Reason it is better is because it allows applications to run in the background without leaving clutter on your desktop. For example, you can turn itunes on, get music playing, then you can close your iTunes window and music will continue playing even though other then that blue dot underneath the itunes logo in the dock you wont be able to tell iTunes is open. Which I think is very nifce.

    Furthermore it makes opening applications LATER much fast. For example photoshop is a program that takes a long time to start up whihc is kinda annoying. But what you can do is when you first start your mac up, you start photoshop up... it'll go throuhg the regular starting up of photoshop. Then when it done just close all the windows in photoshop.

    NOW, 3 hours later you decide you actually want to use photoshop, you click the photoshop icon in the dock, and bamn the photoshop windows appear with no starting up. I find that VERY VERY VERY nice. In my situation I have my mac start up my five most used apps, once it finishes starting up. (my favorite five are: Safari, Adium, iTunes, Mail, Speed Download) Sure that makes my computer take maybe 20-30 seconds longer before it has fully started up and is sitting on idle process. BUT after it is done then my whole mac will run really fast until I shut my mac down. Assuming I dont open a different application later in the day, I wont have to wait for any apps to start up all day.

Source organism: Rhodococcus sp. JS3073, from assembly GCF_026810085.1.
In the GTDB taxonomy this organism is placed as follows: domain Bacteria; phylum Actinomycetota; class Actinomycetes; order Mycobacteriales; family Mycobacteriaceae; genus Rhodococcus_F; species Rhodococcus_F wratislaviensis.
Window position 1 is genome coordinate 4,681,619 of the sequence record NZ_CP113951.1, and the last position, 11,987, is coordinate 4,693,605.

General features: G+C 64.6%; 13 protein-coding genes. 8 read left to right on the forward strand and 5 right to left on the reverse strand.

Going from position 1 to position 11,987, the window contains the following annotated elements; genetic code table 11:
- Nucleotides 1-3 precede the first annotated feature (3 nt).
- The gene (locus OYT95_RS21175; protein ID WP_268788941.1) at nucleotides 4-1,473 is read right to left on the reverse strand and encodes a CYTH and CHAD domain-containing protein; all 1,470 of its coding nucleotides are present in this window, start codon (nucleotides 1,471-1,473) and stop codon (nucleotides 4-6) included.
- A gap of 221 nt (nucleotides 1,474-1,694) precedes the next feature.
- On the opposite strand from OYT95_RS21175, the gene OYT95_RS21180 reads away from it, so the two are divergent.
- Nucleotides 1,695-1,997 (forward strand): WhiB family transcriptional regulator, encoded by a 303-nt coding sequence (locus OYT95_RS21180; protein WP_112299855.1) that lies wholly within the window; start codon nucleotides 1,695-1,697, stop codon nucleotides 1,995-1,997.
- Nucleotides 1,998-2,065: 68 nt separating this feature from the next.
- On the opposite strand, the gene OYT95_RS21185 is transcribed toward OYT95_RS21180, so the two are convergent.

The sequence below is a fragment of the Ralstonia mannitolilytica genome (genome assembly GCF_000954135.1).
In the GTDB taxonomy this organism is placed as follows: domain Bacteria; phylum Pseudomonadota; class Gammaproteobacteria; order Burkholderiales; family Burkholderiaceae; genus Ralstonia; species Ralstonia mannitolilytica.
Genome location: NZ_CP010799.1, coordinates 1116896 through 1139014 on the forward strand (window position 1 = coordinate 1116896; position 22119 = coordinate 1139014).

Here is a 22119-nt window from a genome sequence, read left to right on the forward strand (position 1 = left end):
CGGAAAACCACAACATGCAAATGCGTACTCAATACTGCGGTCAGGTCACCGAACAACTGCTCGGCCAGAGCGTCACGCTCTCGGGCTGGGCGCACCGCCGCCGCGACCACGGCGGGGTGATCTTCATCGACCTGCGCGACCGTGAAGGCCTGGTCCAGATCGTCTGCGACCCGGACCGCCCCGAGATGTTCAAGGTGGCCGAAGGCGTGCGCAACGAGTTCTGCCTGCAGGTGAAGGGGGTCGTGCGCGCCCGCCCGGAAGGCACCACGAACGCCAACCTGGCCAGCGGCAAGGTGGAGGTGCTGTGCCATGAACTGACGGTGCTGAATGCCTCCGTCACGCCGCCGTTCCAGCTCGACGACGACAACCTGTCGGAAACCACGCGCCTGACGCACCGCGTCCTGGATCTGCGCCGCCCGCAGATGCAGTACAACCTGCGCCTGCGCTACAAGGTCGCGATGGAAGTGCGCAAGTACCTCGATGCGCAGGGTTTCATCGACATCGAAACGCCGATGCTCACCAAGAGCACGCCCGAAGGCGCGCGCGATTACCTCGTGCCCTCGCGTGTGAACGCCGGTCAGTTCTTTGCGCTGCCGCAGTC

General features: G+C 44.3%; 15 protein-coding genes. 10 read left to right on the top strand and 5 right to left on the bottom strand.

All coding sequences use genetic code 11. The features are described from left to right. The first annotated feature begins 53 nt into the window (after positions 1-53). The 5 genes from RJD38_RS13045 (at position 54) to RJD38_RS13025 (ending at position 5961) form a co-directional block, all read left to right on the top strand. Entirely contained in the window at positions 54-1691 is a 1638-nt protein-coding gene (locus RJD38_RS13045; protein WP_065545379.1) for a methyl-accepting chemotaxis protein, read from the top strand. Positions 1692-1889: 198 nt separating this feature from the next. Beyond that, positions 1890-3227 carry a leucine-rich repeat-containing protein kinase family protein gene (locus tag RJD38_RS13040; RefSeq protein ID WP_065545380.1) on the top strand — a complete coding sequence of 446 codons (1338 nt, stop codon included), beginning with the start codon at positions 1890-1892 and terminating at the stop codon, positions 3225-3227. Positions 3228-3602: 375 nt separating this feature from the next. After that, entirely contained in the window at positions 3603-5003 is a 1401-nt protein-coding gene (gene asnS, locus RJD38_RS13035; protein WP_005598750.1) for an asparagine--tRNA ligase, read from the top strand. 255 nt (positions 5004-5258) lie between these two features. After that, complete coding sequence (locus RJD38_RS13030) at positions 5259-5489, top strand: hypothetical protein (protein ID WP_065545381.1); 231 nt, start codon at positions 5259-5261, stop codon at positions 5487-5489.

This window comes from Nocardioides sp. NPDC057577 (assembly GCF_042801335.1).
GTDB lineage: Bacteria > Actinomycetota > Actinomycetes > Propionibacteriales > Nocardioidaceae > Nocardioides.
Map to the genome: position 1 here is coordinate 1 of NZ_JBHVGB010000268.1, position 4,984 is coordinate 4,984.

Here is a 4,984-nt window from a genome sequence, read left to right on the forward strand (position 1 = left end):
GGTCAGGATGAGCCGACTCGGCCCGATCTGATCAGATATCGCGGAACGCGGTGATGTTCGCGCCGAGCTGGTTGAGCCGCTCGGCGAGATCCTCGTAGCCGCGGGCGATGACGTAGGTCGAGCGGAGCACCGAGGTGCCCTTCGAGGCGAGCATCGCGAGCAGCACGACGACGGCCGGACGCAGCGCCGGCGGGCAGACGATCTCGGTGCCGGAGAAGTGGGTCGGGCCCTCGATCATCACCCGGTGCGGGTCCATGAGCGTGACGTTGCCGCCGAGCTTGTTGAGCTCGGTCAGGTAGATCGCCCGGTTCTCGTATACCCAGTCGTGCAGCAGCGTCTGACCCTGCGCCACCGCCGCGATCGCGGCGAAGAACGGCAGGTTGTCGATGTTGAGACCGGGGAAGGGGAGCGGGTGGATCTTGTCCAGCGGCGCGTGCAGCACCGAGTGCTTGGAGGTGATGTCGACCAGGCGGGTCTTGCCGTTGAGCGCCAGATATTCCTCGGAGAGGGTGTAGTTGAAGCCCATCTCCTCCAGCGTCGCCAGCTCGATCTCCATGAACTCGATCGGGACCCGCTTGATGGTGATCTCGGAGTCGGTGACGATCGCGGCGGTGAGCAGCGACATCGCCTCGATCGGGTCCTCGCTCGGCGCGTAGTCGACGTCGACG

7. HLdan macrumors 603

    HLdan

    Joined:
    Aug 22, 2007
    #7
    One more thing on the Mail issue. No one has mentioned this, when you start a new message on Mail then click to another application and then click back to Mail and all of a sudden your new message window is gone is because you are clicking on Mail's inbox window and the new message window gets put behind the inbox window.
    Easy remedy is to switch applications by clicking on them from the Dock rather than clicking the applications window. When switching back to Mail if you'd just clicked the Mail icon in the Dock the new message window would reappear.

    Try using Expose and you will have instant access to any and all open windows.